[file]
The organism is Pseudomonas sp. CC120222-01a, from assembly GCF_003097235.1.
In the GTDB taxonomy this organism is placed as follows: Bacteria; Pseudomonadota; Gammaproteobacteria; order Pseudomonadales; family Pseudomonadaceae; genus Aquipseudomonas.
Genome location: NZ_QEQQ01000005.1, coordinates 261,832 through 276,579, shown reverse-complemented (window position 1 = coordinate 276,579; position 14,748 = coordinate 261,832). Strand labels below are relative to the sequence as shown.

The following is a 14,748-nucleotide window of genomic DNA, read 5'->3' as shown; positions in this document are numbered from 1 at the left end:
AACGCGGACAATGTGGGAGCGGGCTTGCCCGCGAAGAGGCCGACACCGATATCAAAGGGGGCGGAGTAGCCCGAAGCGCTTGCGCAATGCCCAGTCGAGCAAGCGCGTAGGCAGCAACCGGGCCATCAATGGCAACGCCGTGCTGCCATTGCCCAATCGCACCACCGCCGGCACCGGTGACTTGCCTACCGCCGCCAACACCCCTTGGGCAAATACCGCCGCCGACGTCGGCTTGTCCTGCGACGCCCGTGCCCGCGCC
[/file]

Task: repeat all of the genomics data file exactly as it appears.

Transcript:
The organism is Pseudomonas sp. CC120222-01a, from assembly GCF_003097235.1.
In the GTDB taxonomy this organism is placed as follows: Bacteria; Pseudomonadota; Gammaproteobacteria; order Pseudomonadales; family Pseudomonadaceae; genus Aquipseudomonas.
Genome location: NZ_QEQQ01000005.1, coordinates 261,832 through 276,579, shown reverse-complemented (window position 1 = coordinate 276,579; position 14,748 = coordinate 261,832). Strand labels below are relative to the sequence as shown.

The following is a 14,748-nucleotide window of genomic DNA, read 5'->3' as shown; positions in this document are numbered from 1 at the left end:
AACGCGGACAATGTGGGAGCGGGCTTGCCCGCGAAGAGGCCGACACCGATATCAAAGGGGGCGGAGTAGCCCGAAGCGCTTGCGCAATGCCCAGTCGAGCAAGCGCGTAGGCAGCAACCGGGCCATCAATGGCAACGCCGTGCTGCCATTGCCCAATCGCACCACCGCCGGCACCGGTGACTTGCCTACCGCCGCCAACACCCCTTGGGCAAATACCGCCGCCGACGTCGGCTTGTCCTGCGACGCCCGTGCCCGCGCC